Novel Technique: Radiofrequency Coagulation -- A Treatment Alternative for Early-Stage Hemorrhoids

Pravin J. Gupta, MS [Gen. Surgery]

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In This Article

Comparison of Radiofrequency Coagulation With Infrared Coagulation for the Treatment of Hemorrhoids

Encouraged by the satisfactory results we obtained with the radiofrequency coagulation procedure, we carried out a separate study to compare the efficacy of this technique with that of infrared coagulation.

One hundred patients with first- and second-degree bleeding hemorrhoids were examined; 50 were treated by radiofrequency coagulation and 50 by infrared coagulation. These patients were randomized prospectively to the 2 treatment groups. Randomization was done by sealed envelope which was opened by the surgical nurse upon patient's arrival for treatment; results were blinded.

Infrared coagulation was done at the pedicle of all 3 principal positions of hemorrhoids -- that is, at the 3-, 7-, and 11-o' clock positions, in the same session. In contrast, radiofrequency coagulation was done directly over the pile masses, at similar positions.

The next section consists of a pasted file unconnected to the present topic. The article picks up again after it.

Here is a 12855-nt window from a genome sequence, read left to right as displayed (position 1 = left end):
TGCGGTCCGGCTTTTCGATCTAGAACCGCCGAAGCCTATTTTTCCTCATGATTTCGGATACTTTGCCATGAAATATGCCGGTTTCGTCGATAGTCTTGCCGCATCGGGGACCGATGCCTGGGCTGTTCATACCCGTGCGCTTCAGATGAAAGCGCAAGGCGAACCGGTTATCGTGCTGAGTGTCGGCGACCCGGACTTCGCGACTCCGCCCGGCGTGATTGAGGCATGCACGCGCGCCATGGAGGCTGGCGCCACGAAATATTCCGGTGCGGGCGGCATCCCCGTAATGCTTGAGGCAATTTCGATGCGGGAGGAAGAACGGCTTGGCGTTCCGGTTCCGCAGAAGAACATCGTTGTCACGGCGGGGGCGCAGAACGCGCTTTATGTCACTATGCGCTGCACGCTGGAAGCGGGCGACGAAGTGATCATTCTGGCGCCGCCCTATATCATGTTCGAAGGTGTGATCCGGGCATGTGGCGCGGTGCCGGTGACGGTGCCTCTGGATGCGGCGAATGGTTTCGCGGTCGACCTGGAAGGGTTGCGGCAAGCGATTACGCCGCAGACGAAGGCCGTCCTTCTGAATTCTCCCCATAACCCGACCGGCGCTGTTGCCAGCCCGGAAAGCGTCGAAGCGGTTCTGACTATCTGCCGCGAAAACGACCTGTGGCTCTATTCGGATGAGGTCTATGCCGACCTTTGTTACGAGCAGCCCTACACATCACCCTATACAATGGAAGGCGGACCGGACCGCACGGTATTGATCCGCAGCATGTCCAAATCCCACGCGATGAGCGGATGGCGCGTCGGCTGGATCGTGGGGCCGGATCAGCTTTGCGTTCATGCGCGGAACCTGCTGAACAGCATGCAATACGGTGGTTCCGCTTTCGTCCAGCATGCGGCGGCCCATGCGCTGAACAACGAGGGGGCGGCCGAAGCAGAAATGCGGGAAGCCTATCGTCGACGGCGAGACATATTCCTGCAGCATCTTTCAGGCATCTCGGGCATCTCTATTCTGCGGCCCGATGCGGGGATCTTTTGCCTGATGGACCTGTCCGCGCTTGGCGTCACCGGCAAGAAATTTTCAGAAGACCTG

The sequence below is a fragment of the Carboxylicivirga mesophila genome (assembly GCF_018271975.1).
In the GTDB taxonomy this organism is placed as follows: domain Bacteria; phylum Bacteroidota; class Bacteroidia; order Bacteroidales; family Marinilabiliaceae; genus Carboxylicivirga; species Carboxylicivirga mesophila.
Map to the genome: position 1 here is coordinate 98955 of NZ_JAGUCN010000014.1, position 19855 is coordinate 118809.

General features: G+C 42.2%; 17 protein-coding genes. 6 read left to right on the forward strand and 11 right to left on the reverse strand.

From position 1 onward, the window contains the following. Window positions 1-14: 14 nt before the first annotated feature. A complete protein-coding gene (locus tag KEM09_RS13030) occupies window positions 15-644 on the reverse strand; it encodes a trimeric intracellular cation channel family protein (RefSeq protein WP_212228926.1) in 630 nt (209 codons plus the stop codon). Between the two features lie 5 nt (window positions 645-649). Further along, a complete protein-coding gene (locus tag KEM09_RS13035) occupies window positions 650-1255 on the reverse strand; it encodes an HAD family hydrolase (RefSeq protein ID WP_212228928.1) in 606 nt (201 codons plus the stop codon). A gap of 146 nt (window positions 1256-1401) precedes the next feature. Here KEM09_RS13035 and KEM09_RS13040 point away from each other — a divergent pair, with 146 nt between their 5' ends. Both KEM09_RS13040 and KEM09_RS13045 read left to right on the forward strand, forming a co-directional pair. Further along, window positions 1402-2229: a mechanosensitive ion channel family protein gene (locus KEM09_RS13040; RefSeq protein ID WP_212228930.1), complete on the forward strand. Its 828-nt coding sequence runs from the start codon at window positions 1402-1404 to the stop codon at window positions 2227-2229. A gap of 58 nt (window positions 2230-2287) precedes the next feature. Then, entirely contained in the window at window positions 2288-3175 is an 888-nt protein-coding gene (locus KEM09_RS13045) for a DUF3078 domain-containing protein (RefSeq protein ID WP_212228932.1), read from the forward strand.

Findings from follow-up of patients after 2 weeks are summarized in Figure 4.

Figure 4.

Comparative findings at 2 weeks: radiofrequency coagulation (RFC) vs infrared coagulation (IRC).

The higher incidence of pain associated with radiofrequency coagulation is due to the direct coagulation of the hemorrhoids, which may reach up to the dentate line. The duration of the coagulation and the area coagulated in the radiofrequency technique are greater than in infrared coagulation, where only 3 or 4 spot welds of the coagulator are made at the pedicle of the hemorrhoids.

Similarly, the increased frequency of discharge per anus in the setting of radiofrequency coagulation is due to the greater degree of coagulation of the pile mass; thus there is more tissue destruction than in infrared coagulation. Nevertheless, this same phenomenon has helped reduce the incidence of postprocedure bleeding and development of asymptomatic recurrences that are more frequently seen after infrared coagulation.

Data from further follow-up at 1 year are shown in Figure 5. Based on these collective findings, radiofrequency coagulation appears to have benefit over infrared coagulation with respect to recurrence of bleeding, asymptomatic recurrences of hemorrhoids, and overall satisfaction of technique.

Figure 5.

RFC vs IRC: Data from 1-year follow-up.

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